Should it stay or should it go?

10 Replies

Not sure if this CA property purchased in 2011 is a keeper or if I should 1031 exchange it this summer when the lease is up. Some stats: Purchased for $148,000 and refinanced in 2015 with a cash out that was used to pay off consumer debt (prior to my education in REI!). Currently rented for $1665 to a tenant who has been there for 5 years and pays on time with minimal fuss (self-managed). Owe $200,000 with an appraised value at the time of the refinance of $300,000. I'm assuming the value has gone up a bit since then, but want to be conservative in my numbers.

As I see it I have 3 options:

1)  Do nothing and continue breaking even in regards to cashflow and slowly build up more equity.

2) Try to get a HELOC on it to access the equity. Purchase cash flowing properties in out of state markets where I am currently investing.

3)  Sell it and do a 1031 exchange.

There are pros and cons to each option.  I've been leaning toward the 1031 exchange, but haven't ever done one before and am concerned with the additional costs I haven't even considered.  I would have to put in approximately $15,000 to do some needed updates for it to get top dollar in this neighborhood and am not sure if that is worth it as well.  The thing I keep hearing in my head is the advice from more seasoned investors who regret ever selling a property...

Any and all advice is appreciated!

Krista

@Krista Roodzant ,  The 1031 will not add much in cost.  You can do one with a solid firm for much less than $1000.  The real issues with the 1031 are going to be the rigid timelines and the reinvestment requirements.  As the market matures it becomes harder and harder to find good replacement properties.  So some due diligence to check your market out prior to.  In any event you can always start a 1031 and if you the market doesn't look good then let it die with the 45 day identification period.  That gives you some time to lift up some rocks and see what's out there.

If you are a speculation investor then the prevailing attitude is keep it till you die. You may never benefit but someone will some day.

If you are interested in income and ROI then this is a very poor investment property and you would be wise to sell and reinvest elsewhere with the 1031.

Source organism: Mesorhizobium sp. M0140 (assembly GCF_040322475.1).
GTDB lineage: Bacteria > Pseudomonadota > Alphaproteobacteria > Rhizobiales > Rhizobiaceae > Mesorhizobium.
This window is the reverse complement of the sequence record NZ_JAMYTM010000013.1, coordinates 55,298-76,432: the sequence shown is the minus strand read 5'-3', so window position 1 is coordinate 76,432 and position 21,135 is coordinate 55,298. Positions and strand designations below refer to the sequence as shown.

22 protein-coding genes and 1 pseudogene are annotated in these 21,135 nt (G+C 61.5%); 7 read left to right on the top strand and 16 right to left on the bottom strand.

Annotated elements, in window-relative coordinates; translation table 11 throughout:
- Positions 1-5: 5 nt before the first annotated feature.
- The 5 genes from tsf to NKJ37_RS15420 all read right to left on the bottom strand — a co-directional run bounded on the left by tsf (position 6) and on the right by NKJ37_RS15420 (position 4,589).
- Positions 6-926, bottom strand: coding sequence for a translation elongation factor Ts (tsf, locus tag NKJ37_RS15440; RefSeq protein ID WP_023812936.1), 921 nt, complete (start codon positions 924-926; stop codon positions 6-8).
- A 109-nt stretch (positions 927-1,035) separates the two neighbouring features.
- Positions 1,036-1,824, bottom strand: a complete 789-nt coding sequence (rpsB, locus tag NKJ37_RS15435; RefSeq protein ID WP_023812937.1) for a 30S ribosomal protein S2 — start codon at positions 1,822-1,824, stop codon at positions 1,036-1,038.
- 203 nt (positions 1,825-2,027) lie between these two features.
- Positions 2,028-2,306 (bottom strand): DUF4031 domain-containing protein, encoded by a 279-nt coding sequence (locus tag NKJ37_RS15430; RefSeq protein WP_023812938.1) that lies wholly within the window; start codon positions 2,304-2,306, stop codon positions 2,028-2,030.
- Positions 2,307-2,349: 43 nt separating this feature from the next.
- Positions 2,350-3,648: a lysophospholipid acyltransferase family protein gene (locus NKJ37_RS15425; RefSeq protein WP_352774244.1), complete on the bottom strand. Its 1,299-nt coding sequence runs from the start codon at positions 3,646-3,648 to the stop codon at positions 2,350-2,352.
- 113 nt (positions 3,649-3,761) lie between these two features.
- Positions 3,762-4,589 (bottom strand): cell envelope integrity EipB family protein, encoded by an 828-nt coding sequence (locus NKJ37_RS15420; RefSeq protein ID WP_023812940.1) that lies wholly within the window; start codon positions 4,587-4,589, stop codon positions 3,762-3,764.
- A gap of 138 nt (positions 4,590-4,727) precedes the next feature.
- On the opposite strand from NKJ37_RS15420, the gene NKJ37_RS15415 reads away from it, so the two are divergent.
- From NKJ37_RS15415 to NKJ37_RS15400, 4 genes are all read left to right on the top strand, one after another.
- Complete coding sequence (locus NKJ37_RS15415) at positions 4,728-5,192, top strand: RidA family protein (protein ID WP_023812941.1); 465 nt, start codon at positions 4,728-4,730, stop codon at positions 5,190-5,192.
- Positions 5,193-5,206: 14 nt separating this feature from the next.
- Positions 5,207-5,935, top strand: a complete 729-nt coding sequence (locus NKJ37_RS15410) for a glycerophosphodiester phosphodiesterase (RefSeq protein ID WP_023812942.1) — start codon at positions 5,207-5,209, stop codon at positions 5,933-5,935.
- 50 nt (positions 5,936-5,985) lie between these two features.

@Dave Foster , I appreciate knowing the fees are that low and that if I initiate the process and cannot find a good replacement, I don't have to continue.  The costs to sell and the fix-up expenses will have to be paid out-of-pocket and cannot be recouped after the sale with a 1031 as well, so those are the unknowns that give me pause.

@Thomas 

@Thomas S. , I agree it is speculation to keep it, but it is in California...

That being said, I am currently purchasing out-of-state for income and ROI, so this property is an anomaly for the rest of my growing portfolio.

Thanks, both of you, for your insights!

I've looked into it with one of mine that has pretty similar numbers. The lenders I spoke with that would do a HELOC on an investment property were at 70% LTV. Even if your property appraised for $310k, you're looking at being able to pull out about $18k. Plus you are reducing the cashflow on that property. Higher payments on the CA property with $18k to put....where? I'd 1031 over a HELOC

@Krista Roodzant , If by costs of sale you're referring to fix up costs to make it sellable then yes that would end up being an out of pocket expense.  If youre talking about commissions and title insurance etc as closing expenses then that is all put on the settlement statement along with the 1031 fee so those some right out of the initial sale.

There is also a way to include fix up expenses on your purchase using a reverse improvement exchange.  They're a little more expensive than a regular 1031 but they can limit your out of pocket expenses and dramatically leverage the use of your 1031 dollars.

@Dave Foster couldn't she take the $15-18k out at the exchange and just pay tax on thst to pay off her improvements?  

@Krista Roodzant asking Dave a question for you there (:  if you decide to do an exchange, look for and think through replacement options before you list it so you have your strategy in place in case it closes quickly.  

Account Closed could take as boot and only pay tax on that amount.  If it’s just $20k or so that would be cheaper than a reverse exchange.  And depending on some particulars she may be able to wrap up all into the purchase and still defer all tax.  Sure Krista let’s pm and chat.